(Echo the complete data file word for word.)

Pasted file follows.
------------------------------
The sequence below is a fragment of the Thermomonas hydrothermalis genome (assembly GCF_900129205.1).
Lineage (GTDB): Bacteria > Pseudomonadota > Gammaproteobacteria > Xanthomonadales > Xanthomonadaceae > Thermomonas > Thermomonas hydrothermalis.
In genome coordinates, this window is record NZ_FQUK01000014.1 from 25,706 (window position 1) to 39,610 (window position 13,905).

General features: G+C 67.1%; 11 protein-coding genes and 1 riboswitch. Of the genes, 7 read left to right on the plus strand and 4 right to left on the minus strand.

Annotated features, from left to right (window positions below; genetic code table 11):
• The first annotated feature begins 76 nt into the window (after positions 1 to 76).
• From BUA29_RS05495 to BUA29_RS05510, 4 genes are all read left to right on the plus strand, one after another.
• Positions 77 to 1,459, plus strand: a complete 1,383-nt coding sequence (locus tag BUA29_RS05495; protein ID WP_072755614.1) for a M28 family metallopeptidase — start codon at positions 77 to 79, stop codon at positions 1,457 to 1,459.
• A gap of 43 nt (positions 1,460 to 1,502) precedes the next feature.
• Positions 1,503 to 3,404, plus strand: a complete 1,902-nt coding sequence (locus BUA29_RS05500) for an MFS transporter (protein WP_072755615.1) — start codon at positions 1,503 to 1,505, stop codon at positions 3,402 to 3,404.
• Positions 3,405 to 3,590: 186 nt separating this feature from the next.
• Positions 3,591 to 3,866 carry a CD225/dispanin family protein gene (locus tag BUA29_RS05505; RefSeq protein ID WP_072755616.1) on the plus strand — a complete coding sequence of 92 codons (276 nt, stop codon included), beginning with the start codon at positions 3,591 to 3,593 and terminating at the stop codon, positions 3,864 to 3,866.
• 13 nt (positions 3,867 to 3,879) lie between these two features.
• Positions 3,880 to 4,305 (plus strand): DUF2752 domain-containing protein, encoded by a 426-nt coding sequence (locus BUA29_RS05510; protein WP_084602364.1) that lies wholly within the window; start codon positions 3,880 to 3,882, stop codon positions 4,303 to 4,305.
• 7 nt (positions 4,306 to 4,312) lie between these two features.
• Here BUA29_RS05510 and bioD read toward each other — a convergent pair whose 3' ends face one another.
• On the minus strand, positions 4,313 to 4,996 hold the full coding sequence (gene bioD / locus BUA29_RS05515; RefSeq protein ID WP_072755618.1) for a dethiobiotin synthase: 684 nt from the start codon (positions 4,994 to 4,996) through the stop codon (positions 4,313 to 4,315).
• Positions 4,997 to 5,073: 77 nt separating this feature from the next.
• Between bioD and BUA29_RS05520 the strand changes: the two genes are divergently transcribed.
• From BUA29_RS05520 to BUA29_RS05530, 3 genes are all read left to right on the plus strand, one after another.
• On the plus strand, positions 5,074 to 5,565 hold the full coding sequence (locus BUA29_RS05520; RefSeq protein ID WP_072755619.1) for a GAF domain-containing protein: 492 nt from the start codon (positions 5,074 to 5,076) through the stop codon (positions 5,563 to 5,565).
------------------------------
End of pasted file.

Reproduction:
The sequence below is a fragment of the Thermomonas hydrothermalis genome (assembly GCF_900129205.1).
Lineage (GTDB): Bacteria > Pseudomonadota > Gammaproteobacteria > Xanthomonadales > Xanthomonadaceae > Thermomonas > Thermomonas hydrothermalis.
In genome coordinates, this window is record NZ_FQUK01000014.1 from 25,706 (window position 1) to 39,610 (window position 13,905).

General features: G+C 67.1%; 11 protein-coding genes and 1 riboswitch. Of the genes, 7 read left to right on the plus strand and 4 right to left on the minus strand.

Annotated features, from left to right (window positions below; genetic code table 11):
• The first annotated feature begins 76 nt into the window (after positions 1 to 76).
• From BUA29_RS05495 to BUA29_RS05510, 4 genes are all read left to right on the plus strand, one after another.
• Positions 77 to 1,459, plus strand: a complete 1,383-nt coding sequence (locus tag BUA29_RS05495; protein ID WP_072755614.1) for a M28 family metallopeptidase — start codon at positions 77 to 79, stop codon at positions 1,457 to 1,459.
• A gap of 43 nt (positions 1,460 to 1,502) precedes the next feature.
• Positions 1,503 to 3,404, plus strand: a complete 1,902-nt coding sequence (locus BUA29_RS05500) for an MFS transporter (protein WP_072755615.1) — start codon at positions 1,503 to 1,505, stop codon at positions 3,402 to 3,404.
• Positions 3,405 to 3,590: 186 nt separating this feature from the next.
• Positions 3,591 to 3,866 carry a CD225/dispanin family protein gene (locus tag BUA29_RS05505; RefSeq protein ID WP_072755616.1) on the plus strand — a complete coding sequence of 92 codons (276 nt, stop codon included), beginning with the start codon at positions 3,591 to 3,593 and terminating at the stop codon, positions 3,864 to 3,866.
• 13 nt (positions 3,867 to 3,879) lie between these two features.
• Positions 3,880 to 4,305 (plus strand): DUF2752 domain-containing protein, encoded by a 426-nt coding sequence (locus BUA29_RS05510; protein WP_084602364.1) that lies wholly within the window; start codon positions 3,880 to 3,882, stop codon positions 4,303 to 4,305.
• 7 nt (positions 4,306 to 4,312) lie between these two features.
• Here BUA29_RS05510 and bioD read toward each other — a convergent pair whose 3' ends face one another.
• On the minus strand, positions 4,313 to 4,996 hold the full coding sequence (gene bioD / locus BUA29_RS05515; RefSeq protein ID WP_072755618.1) for a dethiobiotin synthase: 684 nt from the start codon (positions 4,994 to 4,996) through the stop codon (positions 4,313 to 4,315).
• Positions 4,997 to 5,073: 77 nt separating this feature from the next.
• Between bioD and BUA29_RS05520 the strand changes: the two genes are divergently transcribed.
• From BUA29_RS05520 to BUA29_RS05530, 3 genes are all read left to right on the plus strand, one after another.
• On the plus strand, positions 5,074 to 5,565 hold the full coding sequence (locus BUA29_RS05520; RefSeq protein ID WP_072755619.1) for a GAF domain-containing protein: 492 nt from the start codon (positions 5,074 to 5,076) through the stop codon (positions 5,563 to 5,565).